It’s been a controversial year for Gucci’s creative director Alessandro Michele.
The most recent example came during the opening of the Gucci Spring Summer 2020 ready-to-wear show in Milan on Sunday. Michele sent models down the runway wearing white straitjackets and institutional-looking uniforms. The 21 looks will not be sold and were designed to make a statement, Gucci said in a statement.
“It’s clearly meant to be a provocative move,” said Sarah Unger, senior vice president, cultural insights and strategy at Civic Entertainment Group. “The surrounding discussion speaks to the broader tension in fashion between art and capitalism.”
The show sparked criticism on social media and initially on the Gucci runway itself, as model Ayesha Tan Jones, who walked the show, held up her hands in silent protest with the message “Mental Health is Not Fashion” written on her palms.
According to Gucci, the opening looks at the show, were the “most extreme version of a uniform dictated by society and those who control it.” Michele designed “these blank-styled clothes to represent how through fashion, power is exercised over life, to eliminate self-expression.”
On a positive note, the brand seems vocal about embracing criticism and dialogue, Unger said.
“They encouraged the model’s protest as support of free speech, which is a fairly forward-facing, proactive way to weather controversial runway choices,” Unger said. “The more interesting question, perhaps, is whether moments like this will be constructive in terms of meaningful institutional change in the fashion industry, which has dealt with recent criticisms of making tone-deaf choices.”
Michele is not the first designer to show straitjackets on the runway—although his were the most literal references to hospital clothes. Alexander McQueen, who once said he “finds beauty in the grotesque,” featured masks and straitjacket-inspired looks in his collection. And Rick Owens included a bondage-inspired straitjacket in his Fall-Winter ’14 collection.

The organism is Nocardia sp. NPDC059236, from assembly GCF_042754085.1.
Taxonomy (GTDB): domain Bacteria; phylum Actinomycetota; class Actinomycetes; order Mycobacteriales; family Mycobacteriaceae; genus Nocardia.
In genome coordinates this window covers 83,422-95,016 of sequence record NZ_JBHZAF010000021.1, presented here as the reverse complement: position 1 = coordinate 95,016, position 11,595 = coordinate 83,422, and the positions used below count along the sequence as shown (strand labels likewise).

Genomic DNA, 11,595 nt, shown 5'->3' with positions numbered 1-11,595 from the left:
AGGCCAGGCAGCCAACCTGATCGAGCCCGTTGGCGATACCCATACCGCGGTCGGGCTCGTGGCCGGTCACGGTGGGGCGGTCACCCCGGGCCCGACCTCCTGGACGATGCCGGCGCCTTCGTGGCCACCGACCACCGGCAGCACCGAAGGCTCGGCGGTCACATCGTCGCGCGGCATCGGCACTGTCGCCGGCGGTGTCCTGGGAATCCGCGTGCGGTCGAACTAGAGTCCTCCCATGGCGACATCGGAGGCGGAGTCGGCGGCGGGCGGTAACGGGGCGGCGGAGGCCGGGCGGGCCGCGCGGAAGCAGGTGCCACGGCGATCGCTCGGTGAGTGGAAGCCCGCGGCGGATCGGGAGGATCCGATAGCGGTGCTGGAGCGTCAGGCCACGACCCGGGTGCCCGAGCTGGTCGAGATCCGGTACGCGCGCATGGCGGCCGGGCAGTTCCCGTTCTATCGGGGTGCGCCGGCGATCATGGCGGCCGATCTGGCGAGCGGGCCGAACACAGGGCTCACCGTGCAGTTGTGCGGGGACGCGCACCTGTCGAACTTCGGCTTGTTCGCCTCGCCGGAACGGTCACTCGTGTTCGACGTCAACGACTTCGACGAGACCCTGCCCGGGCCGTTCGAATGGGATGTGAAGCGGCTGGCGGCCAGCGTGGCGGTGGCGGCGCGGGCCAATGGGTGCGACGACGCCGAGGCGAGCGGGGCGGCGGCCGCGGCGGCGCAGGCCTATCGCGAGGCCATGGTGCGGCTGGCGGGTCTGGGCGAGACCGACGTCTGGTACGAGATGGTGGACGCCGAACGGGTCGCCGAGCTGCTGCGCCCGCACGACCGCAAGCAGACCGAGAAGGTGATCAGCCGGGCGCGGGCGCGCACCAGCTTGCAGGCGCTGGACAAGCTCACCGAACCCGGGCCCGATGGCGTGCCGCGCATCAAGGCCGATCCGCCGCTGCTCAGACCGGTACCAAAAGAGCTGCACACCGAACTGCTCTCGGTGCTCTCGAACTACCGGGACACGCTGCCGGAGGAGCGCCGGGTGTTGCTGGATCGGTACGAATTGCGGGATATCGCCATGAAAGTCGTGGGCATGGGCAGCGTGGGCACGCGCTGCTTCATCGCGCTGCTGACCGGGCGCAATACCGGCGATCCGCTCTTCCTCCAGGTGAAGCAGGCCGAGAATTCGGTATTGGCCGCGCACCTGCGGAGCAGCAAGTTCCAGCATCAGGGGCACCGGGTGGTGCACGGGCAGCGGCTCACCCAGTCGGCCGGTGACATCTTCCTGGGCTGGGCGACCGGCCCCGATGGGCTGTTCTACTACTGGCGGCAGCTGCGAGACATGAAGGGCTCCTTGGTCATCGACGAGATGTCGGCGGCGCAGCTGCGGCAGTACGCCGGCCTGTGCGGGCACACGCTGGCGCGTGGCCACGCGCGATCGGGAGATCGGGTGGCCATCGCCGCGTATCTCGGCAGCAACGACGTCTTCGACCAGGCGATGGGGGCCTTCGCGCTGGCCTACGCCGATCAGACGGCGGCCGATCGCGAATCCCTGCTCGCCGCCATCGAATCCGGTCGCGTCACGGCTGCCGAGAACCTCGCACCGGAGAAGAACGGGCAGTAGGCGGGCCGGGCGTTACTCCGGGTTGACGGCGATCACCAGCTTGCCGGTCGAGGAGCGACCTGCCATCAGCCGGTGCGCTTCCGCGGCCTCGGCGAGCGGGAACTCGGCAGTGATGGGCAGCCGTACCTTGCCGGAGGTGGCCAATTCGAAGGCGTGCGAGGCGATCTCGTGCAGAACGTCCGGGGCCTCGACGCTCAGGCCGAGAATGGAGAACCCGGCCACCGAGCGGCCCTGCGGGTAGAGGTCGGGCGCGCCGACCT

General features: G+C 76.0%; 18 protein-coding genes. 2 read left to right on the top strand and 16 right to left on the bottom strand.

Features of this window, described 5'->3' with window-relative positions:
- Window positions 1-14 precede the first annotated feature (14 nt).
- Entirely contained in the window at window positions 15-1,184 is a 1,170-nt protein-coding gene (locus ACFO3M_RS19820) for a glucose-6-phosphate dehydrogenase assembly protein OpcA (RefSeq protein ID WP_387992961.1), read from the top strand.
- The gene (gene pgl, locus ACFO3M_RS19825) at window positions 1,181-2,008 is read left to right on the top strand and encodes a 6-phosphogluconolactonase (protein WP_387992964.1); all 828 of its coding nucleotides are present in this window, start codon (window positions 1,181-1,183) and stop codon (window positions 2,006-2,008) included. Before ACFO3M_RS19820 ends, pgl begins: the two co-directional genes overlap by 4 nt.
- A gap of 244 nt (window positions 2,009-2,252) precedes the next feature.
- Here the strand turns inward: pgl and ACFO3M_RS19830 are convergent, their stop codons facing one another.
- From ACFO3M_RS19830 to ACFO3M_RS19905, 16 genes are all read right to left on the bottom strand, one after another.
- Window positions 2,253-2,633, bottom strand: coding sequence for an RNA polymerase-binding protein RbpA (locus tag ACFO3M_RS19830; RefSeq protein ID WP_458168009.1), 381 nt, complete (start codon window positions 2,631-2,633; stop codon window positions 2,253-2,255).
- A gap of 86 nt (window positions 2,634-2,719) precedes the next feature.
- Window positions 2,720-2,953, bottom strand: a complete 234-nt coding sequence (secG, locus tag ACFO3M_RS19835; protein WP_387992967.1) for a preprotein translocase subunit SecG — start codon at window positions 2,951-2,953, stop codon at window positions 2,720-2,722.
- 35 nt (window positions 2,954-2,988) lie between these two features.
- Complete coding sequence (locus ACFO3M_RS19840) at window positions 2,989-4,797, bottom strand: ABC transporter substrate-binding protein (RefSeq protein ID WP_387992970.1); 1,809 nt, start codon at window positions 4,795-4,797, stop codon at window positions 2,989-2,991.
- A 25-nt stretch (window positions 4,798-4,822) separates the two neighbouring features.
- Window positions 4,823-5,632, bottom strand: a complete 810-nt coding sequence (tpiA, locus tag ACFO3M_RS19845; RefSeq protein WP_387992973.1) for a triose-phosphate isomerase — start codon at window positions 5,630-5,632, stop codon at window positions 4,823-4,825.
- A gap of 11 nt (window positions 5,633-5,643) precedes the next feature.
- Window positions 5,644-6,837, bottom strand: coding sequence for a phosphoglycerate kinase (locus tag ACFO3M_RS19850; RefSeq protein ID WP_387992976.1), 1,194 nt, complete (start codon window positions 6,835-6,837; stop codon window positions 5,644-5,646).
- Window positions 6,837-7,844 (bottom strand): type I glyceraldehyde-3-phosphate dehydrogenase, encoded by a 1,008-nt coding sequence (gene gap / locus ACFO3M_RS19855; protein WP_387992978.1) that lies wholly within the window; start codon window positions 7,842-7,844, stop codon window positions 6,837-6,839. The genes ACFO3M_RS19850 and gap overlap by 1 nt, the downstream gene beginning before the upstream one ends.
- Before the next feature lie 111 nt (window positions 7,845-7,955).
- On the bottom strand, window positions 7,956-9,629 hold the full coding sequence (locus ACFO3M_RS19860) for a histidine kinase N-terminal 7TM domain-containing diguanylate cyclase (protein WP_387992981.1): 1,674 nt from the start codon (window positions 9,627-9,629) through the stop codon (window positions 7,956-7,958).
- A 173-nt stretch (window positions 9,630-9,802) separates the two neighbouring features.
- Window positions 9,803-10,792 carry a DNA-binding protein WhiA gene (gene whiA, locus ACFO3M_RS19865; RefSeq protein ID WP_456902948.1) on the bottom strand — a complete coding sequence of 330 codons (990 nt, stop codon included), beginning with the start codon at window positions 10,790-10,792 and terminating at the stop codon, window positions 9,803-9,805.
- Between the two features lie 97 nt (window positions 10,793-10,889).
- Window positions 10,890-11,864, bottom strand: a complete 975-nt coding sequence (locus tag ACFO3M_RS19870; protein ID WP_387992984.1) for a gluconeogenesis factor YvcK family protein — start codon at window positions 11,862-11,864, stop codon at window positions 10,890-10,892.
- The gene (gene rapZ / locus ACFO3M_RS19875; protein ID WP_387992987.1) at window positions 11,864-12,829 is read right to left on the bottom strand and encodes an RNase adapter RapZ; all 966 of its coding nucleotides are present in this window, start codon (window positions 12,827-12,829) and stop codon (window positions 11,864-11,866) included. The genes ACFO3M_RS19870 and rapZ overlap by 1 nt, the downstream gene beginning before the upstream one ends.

“From a design perspective, I’m confused,” said Anke Loh, Sage Foundation Chair of Fashion Design at the School of the Art Institute of Chicago, about the Gucci show. “Without any interpretation, this was a straightforward straitjacket. That is something I don’t find very imaginative, and I would say he’s a really good designer. I’ve seen some really good work from him.”
Lately, the Italian luxury house has created controversy every few months.
In February, Gucci stopped selling a $890 woman’s sweater, part of its Fall Winter 2018 line, after complaints that it resembled blackface.
Then in May, there was the $790 headscarf that resembled a turban, called the “Indy Full Turban.” This caused the Sikh Coalition to tweet that the turban is “not just a fashion accessory, but it’s also a sacred religious article of faith.”
The brand promptly announced long-term initiatives to promote diversity and awareness and in July appointed lawyer Renée Tirado as its first global head of diversity, equity, and inclusion.
Whether backlash against the Milan show opener will impact sales remains to be seen. Sales at Gucci, whose parent company is Kering, rose 12.7% in the second quarter this year, shy of the forecasted 14.5%. In the first half of 2019, the label’s revenue was up 19.8% and 16.3% on a comparable basis.
“It might temporarily affect business but globally, retail is suffering,” said Roseanne Morrison, the fashion director at Doneger Group, a retail and forecasting consultancy firm in New York. “Gucci is the most in-demand brand from sneakers to handbags in the world. The accessories are the driving force of the collection and that’s not going to change.”
Gucci’s hero handbag of the moment, the “Gucci Zumi,” retails from $1150 for a mini bucket bag to $6,000 for a snakeskin medium top handle bag. The handbag was recently showcased on a world tour of star-studded parties in Milan, Paris, London, Tokyo, and New York.
For the rest of the Milan show, Gucci kept the focus on the clothes that are designed for retail. Morrison said the runway collection was a stark departure from the quirky, nerdy looks that have dominated the Gucci runway in recent seasons.
“It was very sleek, very simple, he used black, which he doesn’t really prefer,” Morrison said. “There were not too many prints, a lot of solid colors. I could see this having a more universal appeal for sure.”